- The Washington Times - Tuesday, June 17, 2003

BAGHDAD — An American soldier shot in the back by a sniper died yesterday, becoming the latest victim of Iraqi resistance as U.S. forces continue to hunt down loyalists of ousted dictator Saddam Hussein.

Shortly before the shooting, two explosions rocked populated areas in central Baghdad, both apparently aimed at U.S. troops.

Scores of heavily armed U.S. troops swept through central Baghdad, sealing off roads and searching houses on the third day of Operation Desert Scorpion.

The campaign is intended to rout out anti-American insurgents and seize now-banned heavy weapons in Baghdad, Kirkuk and Saddam’s hometown, Tikrit.

The soldier who was shot, whose name was withheld pending notification of relatives, was sitting in his Humvee in northwest Baghdad when he was struck by a small-caliber bullet shortly before midnight, according to a statement issued yesterday by the 1st Armored Division in Baghdad.

He was participating in a weapons raid on a cafe and religious school.

Eleven American soldiers have been killed and dozens wounded by hostile enemy fire since May 26.

U.S. military officials said they believed that the sniper was acting alone and was not part of an organized resistance to coalition forces here.

U.S. troops had detained 412 persons and confiscated scores of weapons in a series of raids that many Iraqis said were invasive and unnecessarily abusive.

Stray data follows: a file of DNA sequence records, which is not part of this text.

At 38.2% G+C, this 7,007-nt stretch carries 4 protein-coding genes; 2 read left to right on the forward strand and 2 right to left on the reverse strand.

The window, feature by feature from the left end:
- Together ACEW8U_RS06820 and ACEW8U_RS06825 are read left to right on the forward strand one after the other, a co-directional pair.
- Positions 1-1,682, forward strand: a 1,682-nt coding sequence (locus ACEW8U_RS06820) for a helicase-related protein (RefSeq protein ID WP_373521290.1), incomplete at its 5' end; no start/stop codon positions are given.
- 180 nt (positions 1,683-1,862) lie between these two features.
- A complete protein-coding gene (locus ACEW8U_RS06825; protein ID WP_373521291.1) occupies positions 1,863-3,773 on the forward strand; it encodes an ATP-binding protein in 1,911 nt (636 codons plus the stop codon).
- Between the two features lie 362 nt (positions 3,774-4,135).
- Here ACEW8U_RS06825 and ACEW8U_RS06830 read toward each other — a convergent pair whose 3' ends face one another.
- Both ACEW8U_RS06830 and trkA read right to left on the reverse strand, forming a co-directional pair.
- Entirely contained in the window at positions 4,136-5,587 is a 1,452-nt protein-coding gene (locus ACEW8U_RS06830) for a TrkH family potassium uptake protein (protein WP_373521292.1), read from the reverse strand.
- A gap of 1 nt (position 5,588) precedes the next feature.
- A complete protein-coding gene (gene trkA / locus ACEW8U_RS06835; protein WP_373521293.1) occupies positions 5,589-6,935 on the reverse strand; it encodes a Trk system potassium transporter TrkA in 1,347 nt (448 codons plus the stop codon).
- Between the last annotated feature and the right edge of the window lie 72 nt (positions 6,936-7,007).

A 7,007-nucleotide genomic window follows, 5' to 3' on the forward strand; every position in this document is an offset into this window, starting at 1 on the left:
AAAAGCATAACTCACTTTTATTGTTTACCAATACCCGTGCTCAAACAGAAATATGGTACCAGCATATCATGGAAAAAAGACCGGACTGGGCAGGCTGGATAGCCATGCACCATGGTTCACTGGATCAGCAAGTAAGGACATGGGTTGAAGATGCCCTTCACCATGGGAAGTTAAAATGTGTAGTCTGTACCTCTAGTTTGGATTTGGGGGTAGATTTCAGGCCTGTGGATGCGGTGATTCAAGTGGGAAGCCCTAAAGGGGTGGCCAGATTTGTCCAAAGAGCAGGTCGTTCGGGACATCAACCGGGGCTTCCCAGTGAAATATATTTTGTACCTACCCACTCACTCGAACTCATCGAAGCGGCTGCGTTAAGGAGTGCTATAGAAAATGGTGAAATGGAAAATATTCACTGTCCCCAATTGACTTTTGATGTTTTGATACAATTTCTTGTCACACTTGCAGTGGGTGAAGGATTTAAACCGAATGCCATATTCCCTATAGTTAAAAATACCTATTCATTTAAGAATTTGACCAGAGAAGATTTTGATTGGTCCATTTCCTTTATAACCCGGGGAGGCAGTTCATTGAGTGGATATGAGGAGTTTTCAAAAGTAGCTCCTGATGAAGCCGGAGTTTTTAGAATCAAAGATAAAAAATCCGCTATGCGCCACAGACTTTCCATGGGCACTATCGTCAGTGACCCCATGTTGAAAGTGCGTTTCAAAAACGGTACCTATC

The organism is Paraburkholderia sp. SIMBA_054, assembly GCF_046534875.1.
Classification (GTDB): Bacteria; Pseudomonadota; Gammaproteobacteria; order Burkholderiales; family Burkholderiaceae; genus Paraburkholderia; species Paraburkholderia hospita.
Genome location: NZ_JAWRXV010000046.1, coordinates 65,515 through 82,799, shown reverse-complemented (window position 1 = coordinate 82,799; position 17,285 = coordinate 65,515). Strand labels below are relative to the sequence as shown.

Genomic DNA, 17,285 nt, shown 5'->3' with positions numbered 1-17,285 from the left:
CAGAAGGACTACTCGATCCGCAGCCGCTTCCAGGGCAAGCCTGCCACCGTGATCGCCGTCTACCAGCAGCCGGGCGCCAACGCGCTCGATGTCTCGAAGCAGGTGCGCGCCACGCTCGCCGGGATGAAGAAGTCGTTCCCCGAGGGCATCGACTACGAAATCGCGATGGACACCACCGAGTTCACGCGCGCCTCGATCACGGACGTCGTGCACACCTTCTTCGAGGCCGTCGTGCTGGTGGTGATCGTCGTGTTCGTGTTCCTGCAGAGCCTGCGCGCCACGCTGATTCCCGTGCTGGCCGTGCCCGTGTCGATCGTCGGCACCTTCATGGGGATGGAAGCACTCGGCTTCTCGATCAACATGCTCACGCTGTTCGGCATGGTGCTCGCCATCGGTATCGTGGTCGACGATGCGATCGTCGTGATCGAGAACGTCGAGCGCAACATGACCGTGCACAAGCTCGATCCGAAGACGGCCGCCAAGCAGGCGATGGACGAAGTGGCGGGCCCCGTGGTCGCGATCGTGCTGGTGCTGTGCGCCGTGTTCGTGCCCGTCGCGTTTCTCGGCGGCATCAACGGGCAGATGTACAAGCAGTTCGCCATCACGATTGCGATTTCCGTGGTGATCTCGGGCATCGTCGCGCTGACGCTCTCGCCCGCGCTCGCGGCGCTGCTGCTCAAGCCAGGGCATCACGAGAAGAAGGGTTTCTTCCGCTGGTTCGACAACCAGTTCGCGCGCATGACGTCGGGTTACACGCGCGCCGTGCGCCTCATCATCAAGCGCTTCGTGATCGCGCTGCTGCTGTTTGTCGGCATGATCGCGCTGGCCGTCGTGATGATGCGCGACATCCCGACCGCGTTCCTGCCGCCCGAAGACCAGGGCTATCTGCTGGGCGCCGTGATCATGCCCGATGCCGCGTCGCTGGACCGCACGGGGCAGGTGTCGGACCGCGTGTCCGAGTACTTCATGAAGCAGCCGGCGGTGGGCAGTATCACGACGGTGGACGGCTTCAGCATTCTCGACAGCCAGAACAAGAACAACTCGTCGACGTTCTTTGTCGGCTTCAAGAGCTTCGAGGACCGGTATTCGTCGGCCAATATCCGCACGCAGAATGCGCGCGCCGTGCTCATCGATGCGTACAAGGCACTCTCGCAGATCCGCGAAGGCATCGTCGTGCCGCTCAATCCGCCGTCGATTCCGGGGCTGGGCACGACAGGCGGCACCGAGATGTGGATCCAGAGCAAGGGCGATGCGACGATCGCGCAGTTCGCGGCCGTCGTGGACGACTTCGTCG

Resistance to U.S. troops is growing daily here, as Baghdad residents cope with 115-degree heat without reliable electricity, water or other utilities.

Tempers are soaring with the temperature as checkpoints choke down already congested roadways and tank convoys tear up streets.

“Americans are doing nothing for the Iraqi people,” said Haider Jasim, 23, a student of Iraqi history at the Mustansiriya University in Baghdad.

“During the reign of Saddam Hussein, things were better, everything worked. We had water and power.”

Several young men and women said yesterday that they were unnerved by the increasingly unstable security situation, which has forced many parents and older siblings to escort students to school.

The two blasts appeared to be aimed at U.S. troops, with a grenade or other explosive going off in a central Baghdad tunnel frequented by military convoys.

Two Iraqi civilians reportedly were killed when their car was blown apart by an explosion in western Baghdad, near the site of a U.S. military checkpoint.

Faced with widespread crime and a wave of attacks, the U.S.-led administration in Iraq said it issued an order outlawing the incitement of violence against occupying forces and Iraqi citizens, and said it would set up a new criminal court.

At least 41 soldiers have been killed either by hostile action or in accidents since May 1, when President Bush declared major combat operations over in Iraq. The U.S. military blames the attacks on guerrillas loyal to Saddam.

“A 1st Armored Division soldier died of a gunshot wound early this morning,” an Army statement said. “The soldier, who was taking part in a patrol, was sitting in a military vehicle when he was struck in the back by a small-caliber bullet.”

L. Paul Bremer, head of the interim administration trying to impose order in Iraq, told a news conference it was now illegal for Iraqis to incite violence. He said the move was not a violation of the Iraqi people’s freedom.

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